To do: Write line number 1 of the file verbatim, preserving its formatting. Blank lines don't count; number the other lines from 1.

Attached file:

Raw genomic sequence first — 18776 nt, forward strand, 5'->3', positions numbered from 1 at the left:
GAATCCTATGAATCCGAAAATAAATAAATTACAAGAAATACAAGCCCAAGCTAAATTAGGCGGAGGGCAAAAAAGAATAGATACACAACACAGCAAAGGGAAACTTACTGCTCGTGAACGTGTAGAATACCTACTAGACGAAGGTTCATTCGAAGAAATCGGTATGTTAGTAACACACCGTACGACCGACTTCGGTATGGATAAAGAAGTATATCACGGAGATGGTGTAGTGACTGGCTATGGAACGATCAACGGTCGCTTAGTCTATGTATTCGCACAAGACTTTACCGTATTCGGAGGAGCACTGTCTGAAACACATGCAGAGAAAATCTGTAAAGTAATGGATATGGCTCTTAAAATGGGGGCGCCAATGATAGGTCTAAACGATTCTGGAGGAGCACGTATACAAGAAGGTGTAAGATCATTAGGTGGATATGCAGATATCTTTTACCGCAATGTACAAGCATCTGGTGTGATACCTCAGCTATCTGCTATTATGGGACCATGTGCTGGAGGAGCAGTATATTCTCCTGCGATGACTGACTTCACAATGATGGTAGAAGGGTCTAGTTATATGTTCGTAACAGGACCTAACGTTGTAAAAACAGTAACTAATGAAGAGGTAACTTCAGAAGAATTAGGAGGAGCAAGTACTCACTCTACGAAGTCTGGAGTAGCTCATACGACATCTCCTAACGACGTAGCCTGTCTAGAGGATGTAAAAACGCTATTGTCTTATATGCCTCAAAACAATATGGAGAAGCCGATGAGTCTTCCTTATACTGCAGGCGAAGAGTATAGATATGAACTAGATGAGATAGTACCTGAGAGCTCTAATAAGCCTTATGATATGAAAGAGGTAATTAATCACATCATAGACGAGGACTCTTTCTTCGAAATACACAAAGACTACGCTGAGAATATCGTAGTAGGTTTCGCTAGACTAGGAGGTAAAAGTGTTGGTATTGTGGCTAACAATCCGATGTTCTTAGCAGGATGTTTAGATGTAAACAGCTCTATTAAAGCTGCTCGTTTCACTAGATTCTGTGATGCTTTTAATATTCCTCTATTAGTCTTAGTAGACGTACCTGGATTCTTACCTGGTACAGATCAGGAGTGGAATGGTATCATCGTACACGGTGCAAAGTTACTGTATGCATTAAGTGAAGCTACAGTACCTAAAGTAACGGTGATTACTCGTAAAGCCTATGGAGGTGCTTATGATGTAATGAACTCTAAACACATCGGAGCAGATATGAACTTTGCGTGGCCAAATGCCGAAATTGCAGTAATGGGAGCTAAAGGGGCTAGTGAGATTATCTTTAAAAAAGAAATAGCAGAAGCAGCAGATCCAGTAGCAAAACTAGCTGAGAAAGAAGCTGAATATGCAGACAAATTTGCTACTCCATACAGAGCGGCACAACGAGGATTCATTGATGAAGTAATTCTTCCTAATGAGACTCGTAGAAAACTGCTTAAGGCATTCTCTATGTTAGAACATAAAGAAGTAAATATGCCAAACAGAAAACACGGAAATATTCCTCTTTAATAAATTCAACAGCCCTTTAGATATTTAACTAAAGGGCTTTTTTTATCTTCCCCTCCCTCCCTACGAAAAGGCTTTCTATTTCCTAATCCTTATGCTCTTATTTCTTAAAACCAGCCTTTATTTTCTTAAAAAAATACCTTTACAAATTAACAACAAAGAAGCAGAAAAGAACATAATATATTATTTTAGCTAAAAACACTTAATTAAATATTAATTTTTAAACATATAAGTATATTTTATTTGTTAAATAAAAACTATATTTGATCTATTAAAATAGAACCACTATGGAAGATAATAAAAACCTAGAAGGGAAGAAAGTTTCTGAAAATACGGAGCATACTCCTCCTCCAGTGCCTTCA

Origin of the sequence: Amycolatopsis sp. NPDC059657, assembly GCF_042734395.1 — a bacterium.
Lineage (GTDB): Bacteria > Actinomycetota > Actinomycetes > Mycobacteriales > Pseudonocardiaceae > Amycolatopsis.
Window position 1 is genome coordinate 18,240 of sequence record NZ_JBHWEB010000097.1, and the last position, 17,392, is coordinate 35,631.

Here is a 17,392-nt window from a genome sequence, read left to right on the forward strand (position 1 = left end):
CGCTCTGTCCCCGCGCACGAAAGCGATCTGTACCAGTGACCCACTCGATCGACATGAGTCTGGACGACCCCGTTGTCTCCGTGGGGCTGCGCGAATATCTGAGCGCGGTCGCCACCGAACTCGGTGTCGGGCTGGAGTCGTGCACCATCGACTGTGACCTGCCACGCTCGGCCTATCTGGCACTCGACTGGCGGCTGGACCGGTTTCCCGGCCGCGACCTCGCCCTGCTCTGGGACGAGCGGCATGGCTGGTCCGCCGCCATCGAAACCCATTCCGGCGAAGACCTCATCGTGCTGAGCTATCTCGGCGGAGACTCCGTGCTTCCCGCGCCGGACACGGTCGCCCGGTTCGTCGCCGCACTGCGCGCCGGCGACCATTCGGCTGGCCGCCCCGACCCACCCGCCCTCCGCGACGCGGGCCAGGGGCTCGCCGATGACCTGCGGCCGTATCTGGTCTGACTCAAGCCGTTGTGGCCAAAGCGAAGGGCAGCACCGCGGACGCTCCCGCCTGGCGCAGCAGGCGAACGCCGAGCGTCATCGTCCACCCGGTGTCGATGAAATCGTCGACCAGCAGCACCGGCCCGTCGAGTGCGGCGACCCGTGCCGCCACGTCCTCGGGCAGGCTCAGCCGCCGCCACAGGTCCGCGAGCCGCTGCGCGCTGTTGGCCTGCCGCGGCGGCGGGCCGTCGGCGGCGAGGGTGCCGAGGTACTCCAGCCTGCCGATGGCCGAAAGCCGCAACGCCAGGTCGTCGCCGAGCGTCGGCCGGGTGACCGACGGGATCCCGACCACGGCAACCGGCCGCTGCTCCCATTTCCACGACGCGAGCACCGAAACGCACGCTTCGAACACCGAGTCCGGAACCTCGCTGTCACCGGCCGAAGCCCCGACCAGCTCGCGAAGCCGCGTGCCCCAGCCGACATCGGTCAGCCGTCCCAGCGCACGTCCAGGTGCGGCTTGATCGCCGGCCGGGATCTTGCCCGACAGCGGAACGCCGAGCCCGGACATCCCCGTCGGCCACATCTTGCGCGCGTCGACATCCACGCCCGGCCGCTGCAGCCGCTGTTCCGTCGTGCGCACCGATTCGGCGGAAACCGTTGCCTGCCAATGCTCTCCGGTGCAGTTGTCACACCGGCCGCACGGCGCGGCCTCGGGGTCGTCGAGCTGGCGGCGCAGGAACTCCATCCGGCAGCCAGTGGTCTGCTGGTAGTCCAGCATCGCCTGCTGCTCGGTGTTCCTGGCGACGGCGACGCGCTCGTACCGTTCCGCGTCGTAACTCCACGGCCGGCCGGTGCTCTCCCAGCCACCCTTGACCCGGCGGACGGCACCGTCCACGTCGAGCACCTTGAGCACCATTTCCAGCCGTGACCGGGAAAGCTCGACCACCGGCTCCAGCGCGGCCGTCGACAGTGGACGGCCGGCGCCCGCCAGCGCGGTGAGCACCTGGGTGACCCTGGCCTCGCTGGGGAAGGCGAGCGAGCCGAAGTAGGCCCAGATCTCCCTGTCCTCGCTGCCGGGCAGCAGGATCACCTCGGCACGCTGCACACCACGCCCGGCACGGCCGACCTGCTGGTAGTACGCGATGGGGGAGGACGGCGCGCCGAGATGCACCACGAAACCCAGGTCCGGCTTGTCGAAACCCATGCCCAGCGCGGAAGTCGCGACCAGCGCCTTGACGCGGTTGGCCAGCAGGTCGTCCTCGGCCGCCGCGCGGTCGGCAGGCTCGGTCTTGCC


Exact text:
Raw genomic sequence first — 18776 nt, forward strand, 5'->3', positions numbered from 1 at the left: